A long-standing time-bar that stopped survivors of childhood abuse in Scotland being able to pursue civil damages after three years has been abolished.
The introduction of new legislation means victims no longer face the barrier, which requires personal injury actions to be made within a certain period after the incident.
It has been described as a means to ensure amends are made for the "grave failings of the past".
Community safety and legal affairs minister Annabelle Ewing said: "Child abuse is the most horrific betrayal of our young people and, even where such crimes were committed decades ago, we will do all we can to help survivors get the justice they deserve.
"This legal milestone would not have happened but for the courage of many adult survivors whose persistence and dedication have shone a light on the dark realities of child abuse.
"Through their brave testimonies they have made clear the great hurt and damage caused by the very individuals and institutions who should have cared for them."
She added: "This removal of the civil time-bar underlines the government's commitment to ensuring Scotland is beginning to make amends for the grave failings of the past."
The Limitation (Childhood Abuse) (Scotland) Act 2017 will apply to civil legal actions for damages resulting from child abuse since September 26, 1964.
Ewing, who took the legislation through the Scottish Parliament, said the move was part of wider action to support survivors of childhood abuse.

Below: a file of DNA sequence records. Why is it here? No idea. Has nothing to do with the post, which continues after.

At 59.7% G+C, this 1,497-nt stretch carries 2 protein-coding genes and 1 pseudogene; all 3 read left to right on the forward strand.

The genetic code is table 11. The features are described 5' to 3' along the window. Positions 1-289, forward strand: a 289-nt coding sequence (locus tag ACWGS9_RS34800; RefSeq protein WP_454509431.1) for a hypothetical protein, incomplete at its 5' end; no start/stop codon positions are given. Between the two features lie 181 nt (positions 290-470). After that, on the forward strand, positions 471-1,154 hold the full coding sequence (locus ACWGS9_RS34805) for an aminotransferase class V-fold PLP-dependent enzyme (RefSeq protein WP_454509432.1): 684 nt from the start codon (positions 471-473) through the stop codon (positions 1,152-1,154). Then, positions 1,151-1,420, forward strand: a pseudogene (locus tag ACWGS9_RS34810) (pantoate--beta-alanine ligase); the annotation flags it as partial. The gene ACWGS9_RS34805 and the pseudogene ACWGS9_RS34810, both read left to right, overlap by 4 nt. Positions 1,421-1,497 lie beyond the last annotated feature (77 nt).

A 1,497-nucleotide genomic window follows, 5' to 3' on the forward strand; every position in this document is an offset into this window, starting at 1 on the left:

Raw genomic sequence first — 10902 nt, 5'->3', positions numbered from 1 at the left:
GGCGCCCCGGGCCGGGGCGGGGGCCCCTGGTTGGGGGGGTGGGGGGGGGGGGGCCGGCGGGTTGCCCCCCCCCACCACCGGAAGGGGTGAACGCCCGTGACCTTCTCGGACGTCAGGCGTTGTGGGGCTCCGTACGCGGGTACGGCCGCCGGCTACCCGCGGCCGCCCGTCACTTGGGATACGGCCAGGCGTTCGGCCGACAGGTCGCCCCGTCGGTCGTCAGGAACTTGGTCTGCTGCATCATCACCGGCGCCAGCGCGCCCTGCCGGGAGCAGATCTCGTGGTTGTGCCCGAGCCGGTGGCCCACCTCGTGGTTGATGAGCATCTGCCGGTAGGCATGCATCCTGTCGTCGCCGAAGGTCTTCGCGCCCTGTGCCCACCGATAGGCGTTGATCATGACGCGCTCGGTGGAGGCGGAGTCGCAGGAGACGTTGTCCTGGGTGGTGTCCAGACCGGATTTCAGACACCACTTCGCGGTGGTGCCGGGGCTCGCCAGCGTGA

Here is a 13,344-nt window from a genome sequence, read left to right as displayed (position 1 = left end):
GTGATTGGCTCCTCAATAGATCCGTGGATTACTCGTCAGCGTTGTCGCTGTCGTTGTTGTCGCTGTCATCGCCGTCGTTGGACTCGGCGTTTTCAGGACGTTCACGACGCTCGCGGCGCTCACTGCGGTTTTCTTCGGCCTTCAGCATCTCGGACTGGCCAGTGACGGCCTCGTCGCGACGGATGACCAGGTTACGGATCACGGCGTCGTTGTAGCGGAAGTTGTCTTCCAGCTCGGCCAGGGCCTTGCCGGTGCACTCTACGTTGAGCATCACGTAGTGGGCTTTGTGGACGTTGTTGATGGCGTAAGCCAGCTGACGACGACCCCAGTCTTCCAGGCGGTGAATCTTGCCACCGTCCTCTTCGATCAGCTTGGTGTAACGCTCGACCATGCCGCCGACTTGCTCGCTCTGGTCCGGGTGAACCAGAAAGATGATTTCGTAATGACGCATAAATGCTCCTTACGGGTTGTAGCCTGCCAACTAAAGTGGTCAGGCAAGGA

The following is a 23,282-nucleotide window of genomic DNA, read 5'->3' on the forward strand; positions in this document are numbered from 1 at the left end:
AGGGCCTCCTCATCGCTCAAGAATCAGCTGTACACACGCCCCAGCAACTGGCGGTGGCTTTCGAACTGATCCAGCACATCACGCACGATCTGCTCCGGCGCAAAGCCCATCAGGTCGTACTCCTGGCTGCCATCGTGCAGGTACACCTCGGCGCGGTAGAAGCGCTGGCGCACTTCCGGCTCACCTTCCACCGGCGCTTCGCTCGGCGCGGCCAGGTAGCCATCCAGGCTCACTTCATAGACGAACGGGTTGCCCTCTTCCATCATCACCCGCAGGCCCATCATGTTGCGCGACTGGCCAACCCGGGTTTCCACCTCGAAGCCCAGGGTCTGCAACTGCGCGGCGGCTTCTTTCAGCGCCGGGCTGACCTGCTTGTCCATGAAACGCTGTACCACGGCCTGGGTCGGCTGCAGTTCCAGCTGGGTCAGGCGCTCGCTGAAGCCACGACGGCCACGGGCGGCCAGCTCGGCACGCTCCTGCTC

Other moves include the national survivor support fund, the Scottish Child Abuse Inquiry and an ongoing consultation into a potential financial compensation scheme.
Some have hit out over the legislation doesn't apply to "pre-64 cases".
Janine Rennie, chief executive of Wellbeing Scotland, said: "We're over the moon. It's something survivors have been fighting, a lot of them, for most of their lives.
"It's a huge step forward for survivors.
"But it's important to mention the pre-64 cases, a lot of them are very unwell and elderly. We can't forget the ones that can't achieve justice."
Ministers indicated to parliament during the passage of the legislation that it has not been possible to remove the different time-bar rule applicable to cases of abuse that occurred prior to September 26, 1964.
Future Pathways, Scotland's in-care survivor support fund, has been ensuring the processes for providing support to older survivors is prioritised.